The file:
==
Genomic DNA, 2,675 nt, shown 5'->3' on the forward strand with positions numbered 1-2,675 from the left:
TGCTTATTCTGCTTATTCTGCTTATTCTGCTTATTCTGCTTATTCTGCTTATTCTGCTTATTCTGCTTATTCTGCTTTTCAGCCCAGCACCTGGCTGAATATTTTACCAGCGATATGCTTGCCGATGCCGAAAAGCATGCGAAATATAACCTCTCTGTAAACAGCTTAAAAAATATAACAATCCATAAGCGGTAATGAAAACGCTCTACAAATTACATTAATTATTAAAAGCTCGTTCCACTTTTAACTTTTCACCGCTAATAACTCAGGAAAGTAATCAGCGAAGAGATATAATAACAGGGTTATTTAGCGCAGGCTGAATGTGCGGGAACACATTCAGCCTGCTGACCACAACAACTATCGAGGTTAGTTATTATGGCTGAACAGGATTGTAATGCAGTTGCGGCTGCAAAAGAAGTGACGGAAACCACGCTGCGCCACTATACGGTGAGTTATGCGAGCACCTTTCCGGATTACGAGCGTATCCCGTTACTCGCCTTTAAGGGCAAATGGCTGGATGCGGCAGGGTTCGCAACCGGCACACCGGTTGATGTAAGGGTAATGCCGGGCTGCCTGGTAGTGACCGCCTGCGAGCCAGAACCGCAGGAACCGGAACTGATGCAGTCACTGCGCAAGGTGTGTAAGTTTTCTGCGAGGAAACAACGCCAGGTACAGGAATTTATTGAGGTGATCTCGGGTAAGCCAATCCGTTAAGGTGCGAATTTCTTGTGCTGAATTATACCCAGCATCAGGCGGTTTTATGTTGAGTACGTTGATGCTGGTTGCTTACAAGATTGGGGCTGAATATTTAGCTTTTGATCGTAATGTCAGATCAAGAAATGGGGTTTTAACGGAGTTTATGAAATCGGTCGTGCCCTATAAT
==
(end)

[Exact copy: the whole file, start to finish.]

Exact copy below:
Genomic DNA, 2,675 nt, shown 5'->3' on the forward strand with positions numbered 1-2,675 from the left:
TGCTTATTCTGCTTATTCTGCTTATTCTGCTTATTCTGCTTATTCTGCTTATTCTGCTTATTCTGCTTATTCTGCTTTTCAGCCCAGCACCTGGCTGAATATTTTACCAGCGATATGCTTGCCGATGCCGAAAAGCATGCGAAATATAACCTCTCTGTAAACAGCTTAAAAAATATAACAATCCATAAGCGGTAATGAAAACGCTCTACAAATTACATTAATTATTAAAAGCTCGTTCCACTTTTAACTTTTCACCGCTAATAACTCAGGAAAGTAATCAGCGAAGAGATATAATAACAGGGTTATTTAGCGCAGGCTGAATGTGCGGGAACACATTCAGCCTGCTGACCACAACAACTATCGAGGTTAGTTATTATGGCTGAACAGGATTGTAATGCAGTTGCGGCTGCAAAAGAAGTGACGGAAACCACGCTGCGCCACTATACGGTGAGTTATGCGAGCACCTTTCCGGATTACGAGCGTATCCCGTTACTCGCCTTTAAGGGCAAATGGCTGGATGCGGCAGGGTTCGCAACCGGCACACCGGTTGATGTAAGGGTAATGCCGGGCTGCCTGGTAGTGACCGCCTGCGAGCCAGAACCGCAGGAACCGGAACTGATGCAGTCACTGCGCAAGGTGTGTAAGTTTTCTGCGAGGAAACAACGCCAGGTACAGGAATTTATTGAGGTGATCTCGGGTAAGCCAATCCGTTAAGGTGCGAATTTCTTGTGCTGAATTATACCCAGCATCAGGCGGTTTTATGTTGAGTACGTTGATGCTGGTTGCTTACAAGATTGGGGCTGAATATTTAGCTTTTGATCGTAATGTCAGATCAAGAAATGGGGTTTTAACGGAGTTTATGAAATCGGTCGTGCCCTATAAT